February 28, 2024


On a dark November night, a stream of cars and trucks lined up to cross the US border into Mexico. The commute, a commonplace one for many who live and work in the border city of El Paso, Texas, seemed interminable, and as the wait dragged on, the exhaust leaving idling cars choked the surrounding air.

At Bridge of the Americas, one of the region’s most popular ports of entry, this slow crawl across the border is a near daily occurrence – and residents of surrounding communities say the resulting air pollution is killing them.

The port is the city’s only toll-free one, making it especially attractive to the hundreds of thousands of commercial vehicles that cross there annually. The bridge’s facilities are over 50 years old and federal regulators say they are in urgent need of revitalization. But local environmental advocates say such an effort would cater to the needs of the business owners who use the port over the health concerns of the residents who live nextdoor.

“It’s a public health issue. Lives are being affected,” said Cemelli de Aztlan, a community organizer with La Mujer Obrera, an El Paso organization committed to empowering working women of Mexican heritage. She worries that local leaders aren’t doing enough to elevate the concerns of its most vulnerable residents. “To dismiss the health of residents and prioritize [industry] is not acceptable.”

In light of the federal push to revamp the Bridge of the Americas, some residents say commercial vehicles shouldn’t be using the bridge in the first place given that it’s located so close to homes, schools and churches in a historically disadvantaged neighborhood. For activists like De Aztlan who have been living with the environmental impacts of trucks coming in and out of their communities for years, the goal is clear.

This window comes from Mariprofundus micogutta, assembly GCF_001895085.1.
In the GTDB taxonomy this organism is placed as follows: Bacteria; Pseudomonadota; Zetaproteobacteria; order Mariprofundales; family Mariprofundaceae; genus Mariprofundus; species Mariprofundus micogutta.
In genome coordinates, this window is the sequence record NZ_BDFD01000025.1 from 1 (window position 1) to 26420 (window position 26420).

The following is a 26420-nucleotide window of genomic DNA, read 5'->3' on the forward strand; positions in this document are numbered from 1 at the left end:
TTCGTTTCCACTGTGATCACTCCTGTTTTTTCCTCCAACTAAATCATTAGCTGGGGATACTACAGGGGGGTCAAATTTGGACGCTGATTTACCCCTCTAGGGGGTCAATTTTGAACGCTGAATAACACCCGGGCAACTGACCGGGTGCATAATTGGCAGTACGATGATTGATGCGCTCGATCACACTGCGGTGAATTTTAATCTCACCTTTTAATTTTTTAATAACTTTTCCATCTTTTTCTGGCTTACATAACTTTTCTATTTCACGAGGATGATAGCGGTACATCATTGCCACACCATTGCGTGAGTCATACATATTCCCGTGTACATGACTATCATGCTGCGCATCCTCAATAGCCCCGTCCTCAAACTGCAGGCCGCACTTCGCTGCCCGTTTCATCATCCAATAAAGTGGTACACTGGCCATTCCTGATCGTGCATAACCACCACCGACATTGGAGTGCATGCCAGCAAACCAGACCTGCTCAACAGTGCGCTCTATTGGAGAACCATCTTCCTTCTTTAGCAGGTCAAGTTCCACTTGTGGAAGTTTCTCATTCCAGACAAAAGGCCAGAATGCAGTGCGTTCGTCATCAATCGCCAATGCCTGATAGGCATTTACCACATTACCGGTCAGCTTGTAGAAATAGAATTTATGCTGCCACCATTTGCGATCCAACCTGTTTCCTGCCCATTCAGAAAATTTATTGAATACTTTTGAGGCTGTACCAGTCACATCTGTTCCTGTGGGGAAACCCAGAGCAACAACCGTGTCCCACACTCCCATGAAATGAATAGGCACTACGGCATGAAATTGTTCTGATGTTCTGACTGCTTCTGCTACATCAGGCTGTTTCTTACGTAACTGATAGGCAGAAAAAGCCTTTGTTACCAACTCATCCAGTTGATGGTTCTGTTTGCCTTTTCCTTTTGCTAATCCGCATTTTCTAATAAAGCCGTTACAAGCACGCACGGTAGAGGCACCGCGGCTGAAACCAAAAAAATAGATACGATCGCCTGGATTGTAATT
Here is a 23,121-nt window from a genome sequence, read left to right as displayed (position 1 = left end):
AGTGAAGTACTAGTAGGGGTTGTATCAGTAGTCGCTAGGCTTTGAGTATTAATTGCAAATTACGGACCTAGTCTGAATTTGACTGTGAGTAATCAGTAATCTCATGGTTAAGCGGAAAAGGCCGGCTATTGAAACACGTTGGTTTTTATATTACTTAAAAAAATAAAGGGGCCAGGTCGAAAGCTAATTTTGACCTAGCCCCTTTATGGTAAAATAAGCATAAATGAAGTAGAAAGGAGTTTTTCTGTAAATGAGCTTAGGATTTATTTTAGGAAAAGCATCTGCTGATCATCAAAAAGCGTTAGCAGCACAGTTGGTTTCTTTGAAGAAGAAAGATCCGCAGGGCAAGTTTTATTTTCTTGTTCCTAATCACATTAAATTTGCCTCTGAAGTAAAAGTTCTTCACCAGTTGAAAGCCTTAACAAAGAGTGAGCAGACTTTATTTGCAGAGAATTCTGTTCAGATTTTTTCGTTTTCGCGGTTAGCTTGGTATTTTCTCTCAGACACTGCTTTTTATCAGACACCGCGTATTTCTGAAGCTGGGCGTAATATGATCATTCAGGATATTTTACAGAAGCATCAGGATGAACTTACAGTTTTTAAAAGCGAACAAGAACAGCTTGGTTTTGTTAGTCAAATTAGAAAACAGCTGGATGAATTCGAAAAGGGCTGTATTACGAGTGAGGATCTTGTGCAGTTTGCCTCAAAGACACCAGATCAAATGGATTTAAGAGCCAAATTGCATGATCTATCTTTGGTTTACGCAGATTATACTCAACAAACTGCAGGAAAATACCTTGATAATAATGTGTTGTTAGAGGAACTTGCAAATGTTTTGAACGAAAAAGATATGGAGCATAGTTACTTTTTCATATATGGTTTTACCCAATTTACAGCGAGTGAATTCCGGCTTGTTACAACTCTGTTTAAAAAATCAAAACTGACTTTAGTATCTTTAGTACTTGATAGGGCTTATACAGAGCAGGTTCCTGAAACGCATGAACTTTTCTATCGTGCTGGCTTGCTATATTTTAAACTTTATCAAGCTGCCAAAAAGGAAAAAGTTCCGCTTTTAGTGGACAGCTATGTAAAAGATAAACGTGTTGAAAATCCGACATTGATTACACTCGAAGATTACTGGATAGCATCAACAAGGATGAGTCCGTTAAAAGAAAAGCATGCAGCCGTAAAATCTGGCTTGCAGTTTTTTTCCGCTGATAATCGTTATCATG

“Get the trucks out,” De Aztlan said.

A history of pollution

For companies that move goods from maquilas on the Mexican side of the border into the US, the federal push to modernize the toll-free bridge represents an opportunity to make their operations even more efficient.

An aerial view of the Bridge of the Americas in El Paso Texas in 2016. Photograph: James Tourtellotte/US Customs and Border Protection

But many in the surrounding south-central El Paso neighborhoods see the project as an opportunity to highlight existing environmental injustices, saying that the truck traffic worsens the surrounding area’s air quality and puts their respiratory health at risk.

South-central El Paso has historically been home to working-class communities like the San Xavier neighborhood, where residents say their feedback on infrastructure projects has previously been ignored. Ricardo Leon has lived in San Xavier, adjacent to the Bridge of the Americas, for the majority of the last 60 years. He said he’s developed a cough from exposure to diesel fumes from the trucks that cross the border every day.

“They’re just idling and you can smell everything. On a hot day it’s very, very irritating, annoying. You just can’t stand it. Your eyes start burning, you feel it in your throat, you can taste it,” Leon said.

Neighbors are particularly concerned about the traffic’s impact on their children. Texas RioGrande Legal Aid, which represents residents of the San Xavier community, recently requested that Zavala elementary school, which abuts the highway, be closed and converted into a Customs and Border Protection (CBP) administrative office.

Poor air quality has long been a community issue for this region of El Paso. The Environmental Protection Agency puts the diesel particulate matter, traffic proximity, and air toxics cancer risks in the neighborhoods surrounding the Bridge of the Americas in the 95-100th percentile range compared with the rest of the country. The American Lung Association ranked El Paso as the 14th worst city in the US for ozone pollution, giving it an F rating.

Penelope Quintana, a public health professor at San Diego State University who studies the impact of idling trucks near ports of entry, said air pollution from vehicles can increase the incidence of asthma, heart disease and type 2 diabetes. “Heavy duty trucks spew out much more pollution than passenger vehicles, and it tends to be very toxic pollution,” Quintana said.

Indeed, south-central El Paso has some of the city’s highest asthma rates, with all US census tracts in the area above the 8% national average, according to the Maps for Equity project.

Leon and his neighbors worry pollution could get even worse if the federal government’s $700m investment in revamping the Bridge of Americas expands the port and encourages more companies to open factories in nearby Mexico. The port currently sees 200,000 commercial trucks cross yearly.